Tuesday, November 17, 2020

Winter Test Prep Series: Take Advantage of Test Optional

As COVID numbers continue to make front page news, there is little doubt that the "test optional" decision by many colleges will hold for the near term. 

So do you need to take the SAT or ACT? 

The short answer: no.

The long and more nuanced answer: if you can access a testing site (which is a big "if"), AND you want to put yourself in the best position for college admission, it may be worth exploring your options. 

Students striving for acceptance into highly selective schools can benefit from submitting a good test score. Also, students with any GPA challenges may want to get a test score on the books to compensate for any academic issues. 

Since many students are considering all options, CROSSWALK is pleased to announce the Winter 2021 Test Prep Series starting January 5, 2021. 

Join test prep expert Brooke Higgins and learn how to take advantage of this test optional moment. Classes are held remotely on Tuesday evenings from 7-8:30pm pacific time for eight weeks. Each class is a balance of both strategy and practice along with continual updates about the ever-evolving testing landscape. 

And as an added bonus, after the conclusion of the 8-week course, every test prep series student will get a FREE scoring analysis and individual consultation after their next full-length test, practice or official. A $150 value for FREE! 

Sign up right here. Financial aid is available for those who qualify. 

For more information, contact CROSSWALK here. 

Since 2002, CROSSWALK Test Prep & Tutoring remains a trusted resource for GPA, test score and academic support.  

Tuesday, November 10, 2020

Now Accepting Nominations for "Best Zoom Students"

Let's get the red (virtual) carpet ready and celebrate our students. 

As we approach almost a full year of online classes, we teachers need to take the time to honor how well so many of our students have transitioned to remote learning and how so many of them remain committed to this new educational landscape. 

I propose we host a (virtual) awards ceremony, much like the Oscars, to celebrate students who remain dedicated to their classes despite the obstacles of remote learning. 

With apologies to dogs and their crazy bursts of energy, maybe we can call these awards "The Zoomies." 

And if the Zoomies were a thing, here are the categories of students I would want to recognize:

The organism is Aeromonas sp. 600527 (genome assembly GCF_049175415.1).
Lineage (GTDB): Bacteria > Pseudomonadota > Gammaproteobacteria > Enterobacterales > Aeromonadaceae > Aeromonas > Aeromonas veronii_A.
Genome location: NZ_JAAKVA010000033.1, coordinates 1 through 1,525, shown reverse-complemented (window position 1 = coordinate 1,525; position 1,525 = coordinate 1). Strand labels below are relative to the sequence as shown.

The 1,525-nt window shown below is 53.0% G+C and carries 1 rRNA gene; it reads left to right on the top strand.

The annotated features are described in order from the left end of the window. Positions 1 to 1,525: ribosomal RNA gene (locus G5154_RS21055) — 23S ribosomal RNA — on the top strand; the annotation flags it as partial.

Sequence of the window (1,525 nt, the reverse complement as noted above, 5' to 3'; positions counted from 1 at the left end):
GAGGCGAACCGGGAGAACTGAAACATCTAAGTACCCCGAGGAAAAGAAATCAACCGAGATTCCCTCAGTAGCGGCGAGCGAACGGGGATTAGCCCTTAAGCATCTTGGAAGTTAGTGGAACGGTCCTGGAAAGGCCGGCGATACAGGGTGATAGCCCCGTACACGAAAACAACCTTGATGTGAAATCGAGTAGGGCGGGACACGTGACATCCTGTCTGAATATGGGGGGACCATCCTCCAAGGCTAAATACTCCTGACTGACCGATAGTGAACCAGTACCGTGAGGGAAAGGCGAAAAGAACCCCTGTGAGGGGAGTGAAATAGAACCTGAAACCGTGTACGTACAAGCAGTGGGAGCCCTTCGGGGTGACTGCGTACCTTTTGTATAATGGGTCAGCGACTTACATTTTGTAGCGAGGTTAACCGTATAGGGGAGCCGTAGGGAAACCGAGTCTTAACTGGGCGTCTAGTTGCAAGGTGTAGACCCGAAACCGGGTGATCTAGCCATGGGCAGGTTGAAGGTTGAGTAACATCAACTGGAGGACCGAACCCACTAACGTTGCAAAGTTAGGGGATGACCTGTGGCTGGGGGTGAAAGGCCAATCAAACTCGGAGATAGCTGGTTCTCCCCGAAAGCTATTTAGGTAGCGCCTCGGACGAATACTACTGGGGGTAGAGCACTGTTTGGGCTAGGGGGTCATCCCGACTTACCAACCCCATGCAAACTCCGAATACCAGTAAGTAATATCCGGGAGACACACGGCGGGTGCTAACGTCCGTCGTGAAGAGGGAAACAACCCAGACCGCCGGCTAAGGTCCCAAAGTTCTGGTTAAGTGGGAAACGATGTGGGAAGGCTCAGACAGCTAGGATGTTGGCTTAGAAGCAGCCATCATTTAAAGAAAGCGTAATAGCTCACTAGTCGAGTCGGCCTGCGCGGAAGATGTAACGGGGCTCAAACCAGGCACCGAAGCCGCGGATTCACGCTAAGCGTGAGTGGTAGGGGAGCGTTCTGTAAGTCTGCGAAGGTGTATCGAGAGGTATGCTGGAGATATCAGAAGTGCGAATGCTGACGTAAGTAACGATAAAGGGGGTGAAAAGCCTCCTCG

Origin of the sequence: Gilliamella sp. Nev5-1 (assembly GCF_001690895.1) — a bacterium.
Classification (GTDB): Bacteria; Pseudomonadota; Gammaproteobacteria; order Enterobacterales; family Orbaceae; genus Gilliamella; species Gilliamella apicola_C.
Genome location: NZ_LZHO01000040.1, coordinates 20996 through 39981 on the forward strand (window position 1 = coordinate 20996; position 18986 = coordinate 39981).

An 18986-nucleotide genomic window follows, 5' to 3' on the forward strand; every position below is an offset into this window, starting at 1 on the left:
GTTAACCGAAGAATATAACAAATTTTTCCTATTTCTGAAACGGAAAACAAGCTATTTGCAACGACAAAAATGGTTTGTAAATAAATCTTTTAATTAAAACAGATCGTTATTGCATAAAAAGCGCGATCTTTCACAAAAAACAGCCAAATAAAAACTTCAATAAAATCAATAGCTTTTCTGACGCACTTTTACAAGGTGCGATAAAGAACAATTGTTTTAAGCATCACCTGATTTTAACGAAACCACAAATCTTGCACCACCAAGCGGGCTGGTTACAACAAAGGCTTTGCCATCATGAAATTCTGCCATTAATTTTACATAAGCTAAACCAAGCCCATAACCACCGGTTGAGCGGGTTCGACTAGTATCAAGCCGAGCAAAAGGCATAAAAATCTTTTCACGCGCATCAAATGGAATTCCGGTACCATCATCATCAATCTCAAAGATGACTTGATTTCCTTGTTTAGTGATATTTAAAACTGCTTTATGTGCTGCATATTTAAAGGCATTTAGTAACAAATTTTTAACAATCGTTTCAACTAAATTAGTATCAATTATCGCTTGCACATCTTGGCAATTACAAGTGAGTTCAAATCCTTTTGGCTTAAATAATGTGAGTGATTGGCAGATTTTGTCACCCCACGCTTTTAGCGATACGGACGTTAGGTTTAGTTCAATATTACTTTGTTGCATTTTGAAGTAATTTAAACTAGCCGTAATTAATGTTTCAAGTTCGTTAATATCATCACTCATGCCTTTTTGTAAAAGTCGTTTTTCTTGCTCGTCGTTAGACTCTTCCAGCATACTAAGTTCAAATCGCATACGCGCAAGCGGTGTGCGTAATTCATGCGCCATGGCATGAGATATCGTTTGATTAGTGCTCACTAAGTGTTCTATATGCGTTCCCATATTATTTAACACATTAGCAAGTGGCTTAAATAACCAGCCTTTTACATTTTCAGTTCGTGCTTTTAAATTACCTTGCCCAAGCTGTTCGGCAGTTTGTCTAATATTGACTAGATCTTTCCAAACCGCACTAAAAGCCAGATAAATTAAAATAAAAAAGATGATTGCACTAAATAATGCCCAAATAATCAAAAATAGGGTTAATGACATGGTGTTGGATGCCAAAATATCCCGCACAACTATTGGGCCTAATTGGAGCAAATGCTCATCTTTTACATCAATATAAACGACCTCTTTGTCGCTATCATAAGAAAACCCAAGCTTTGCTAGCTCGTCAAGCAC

Most Responsive: This award would go to the student who--when possible-- keeps the camera on and consistently uses gestures or emoticons to show engagement. Little does this student know, but a thumbs up, a head nod or a virtual reaction truly propels the learning for all.

Best at Breaking the Silence: This award would go to the student who is unafraid to break through the deafening silence of a Zoom class by jumping into a discussion or answering a question. This student should be recognized for this fearless approach as it can be a bit awkward to be the first. This student also knows when to let others break the silence so that others can jump in too. 

Least Distracted: This award would be for the student who removes all distractions and focuses intently on the class. Let's face it: we are all distracted by phones, tablets and other devices. This award would celebrate the student who puts the cell phone away and only takes it when needed to complete a task for the class. This student does not have to be reminded to put the Netflix show on mute or pause the round of Among Us while in class. 

Most Helpful: This award would be for the student who is unafraid to tell the teacher "the link won't open" or "I can't access the video." Instead of simply staying quiet or confused, the most helpful student reaches out and offers assistance so the teacher can navigate tech challenges. This award is not for any brown-nosing students, just polite and considerate learners who help the entire class by giving a heads up to the teacher about tech issues. 

Best Performance in a Breakout Room: This award is for the student who keeps the small group on task in a breakout room. Since the teacher cannot be in every breakout room, many students are tempted to turn off screens, ignore the task at hand or otherwise skirt responsibility. However, the student who would earn this award would be the one to stay engaged, keep the group connected and lead the small group through the learning objectives. 

Can there be other categories? Absolutely! 

Ultimately, I hope we take the time to honor and celebrate our students who truly deserve the praise for making the most of this new learning environment. 

Let's face it: education is changing. School will forever be different. Not totally different. E-learning cannot replace all in-person learning. But online, synchronous learning via platforms like Zoom works for many situations. 

So Zoom learning is here to stay and we may as well celebrate those who do it best. So join me as we honor the Best Zoom Students, or "The Zoomies." Feel free to comment below or contact CROSSWALK with your suggestions for award categories or other nominations. 

And let's plan to roll out that (virtual) red carpet so our students know how much their engagement, dedication and commitment helps us all navigate this new educational landscape.